Sunday, March 30, 2008

"Germans in America" on local PBS station, 4/6

A few minutes ago I received an email from G-SIG (German Special Interest Group, a cooperative effort of the St. Louis Genealogical Society and the German American Heritage Society of St. Louis) with news that "Germans in America" will be airing on the local PBS affiliate next Sunday at noon. It looks like the series will air over the next month.

It was mentioned that in Part One the MUENKS family is mentioned. One of the MUENKS girls married an EBERT, so I may see some cousins on TV next week.

Goethe-Institut USA

KETC, Channel 9

Thursday, March 27, 2008

A Haunted Place

From The Razor.

My "Midland Accent"

What American accent do you have?
Your Result: The Midland
 

"You have a Midland accent" is just another way of saying "you don't have an accent." You probably are from the Midland (Pennsylvania, southern Ohio, southern Indiana, southern Illinois, and Missouri) but then for all we know you could be from Florida or Charleston or one of those big southern cities like Atlanta or Dallas. You have a good voice for TV and radio.

The South
 
Philadelphia
 
The Inland North
 
The Northeast
 
The West
 
Boston
 
North Central
 
What American accent do you have?
Quiz Created on GoToQuiz

This test doesn't go far enough. Those from St. Louis have some peculiar pronunciations. I know I do. So, I don't think it's entirely accurate to state I don't have an accent. In fact, I probably tend to sound more country than I really am.

While I'm not as exaggerated as some, when describing Highway 44 I do tend to say it as "farty-far." And I'm pretty typical for around here when I say "warsh your hands" rather than the way it should be.

(As seen on Genea-Musings.)

Tuesday, March 11, 2008

Research checklist

Finally. After putting this off for too long, the research checklist I've had in my head is finished and on paper. This isn't necessarily a finished version, though. Depending on the era and location(s) that someone lived, the checklist may have to be altered. And I will eliminate many of the items for collaterals who I cannot devote hours to.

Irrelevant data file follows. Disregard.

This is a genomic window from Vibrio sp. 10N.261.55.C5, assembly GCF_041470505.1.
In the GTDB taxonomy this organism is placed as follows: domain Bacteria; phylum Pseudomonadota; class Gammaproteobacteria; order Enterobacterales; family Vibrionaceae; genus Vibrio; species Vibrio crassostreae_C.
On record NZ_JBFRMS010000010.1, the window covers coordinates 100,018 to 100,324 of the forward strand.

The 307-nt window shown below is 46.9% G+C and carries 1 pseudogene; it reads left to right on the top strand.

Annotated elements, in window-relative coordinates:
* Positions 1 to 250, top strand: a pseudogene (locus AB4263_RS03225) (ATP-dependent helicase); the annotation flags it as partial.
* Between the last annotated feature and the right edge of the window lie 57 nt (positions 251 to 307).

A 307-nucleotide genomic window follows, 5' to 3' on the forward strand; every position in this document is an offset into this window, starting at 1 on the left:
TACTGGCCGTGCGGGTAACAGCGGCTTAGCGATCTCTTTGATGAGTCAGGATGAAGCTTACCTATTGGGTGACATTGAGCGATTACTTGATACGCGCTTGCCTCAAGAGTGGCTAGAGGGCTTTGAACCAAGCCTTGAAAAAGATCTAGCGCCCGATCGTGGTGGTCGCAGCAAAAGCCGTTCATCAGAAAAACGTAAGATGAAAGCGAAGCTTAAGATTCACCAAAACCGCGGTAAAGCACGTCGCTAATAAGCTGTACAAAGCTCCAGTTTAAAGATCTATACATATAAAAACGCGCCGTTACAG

Here's an example with the type of information I look for on my ancestors.

Thursday, March 06, 2008

FamilySearch Record Search

Yesterday was a good day for online resources. Not only did I find out that the Missouri Archives got caught with death certificates through 1957, I read via The Ancestry Insider that FamilySearch Labs had uploaded images for "Illinois, Diocese of Belleville, Catholic Parish Records 1729-1956." My RICK ancestors spent a few years in this area, so off I went to log in.

This is probably the first time I spent more than about 30 seconds looking at Record Search. Before, none of the available records really interested me. I mean, I'm subscribed to Ancestry so the census records were redundant, though the clarity of the images I did look at were nice. So I was essentially new to the Record Search experience, and I've got to say I really liked it. The area for the image is nice and large, images loaded fast and the controls and navigation were easy to use. My only complaint or suggestion: when going from page to page, I wish the image would load at the top left (as if reading a book) and not remember where the user was on the screen for the previous image. Admittedly this may not be much of an issue once everything is indexed, but it probably wouldn't hurt to make this an option left up to the user's discretion.

Several of August and Magdalena (M√úLLER) RICK's children were baptized while they lived in St. Clair County, Illinois, and though I had already found all of this information on local microfilm, I hadn't previously printed out every record. Now I have these records from St. Joseph and St. Pancratius in digital form, which I now strongly prefer.

This is going to be the resource five or ten years from now.

And 1957!?

I overlooked an important aspect of the update to the Missouri death certificate database: the Archives and volunteers not only filled in the gap between 1940 and 1944, they also added 1957's deaths (following the 50 year rule).

Wednesday, March 05, 2008

MO Deaths: Done!

A few days ago I was at the Missouri Secretary of State's web site, just checking to see if another year of death certificates had been finished. It had seemed to me that there was a delay in getting the next batch online, as the last update (1939) had been in November/December of 2007.

Well, I got home tonight and Craig had blogged that the project is done. For those not keeping score, the Archives just uploaded the final five or six years worth of certificates that had been missing. Amazing.

Not to take away from this big news, but I'm actually kind of curious to see if the Archives decides to introduce another big, high profile project that could again utilize the energy and devotion of an army of volunteers. Maybe something like a statewide index to wills and probates, or deeds. Those kinds of resources exist on a local or county level, but they're not always published and rarely online. Having an index up to, say 1910 or 1920, would be extremely helpful.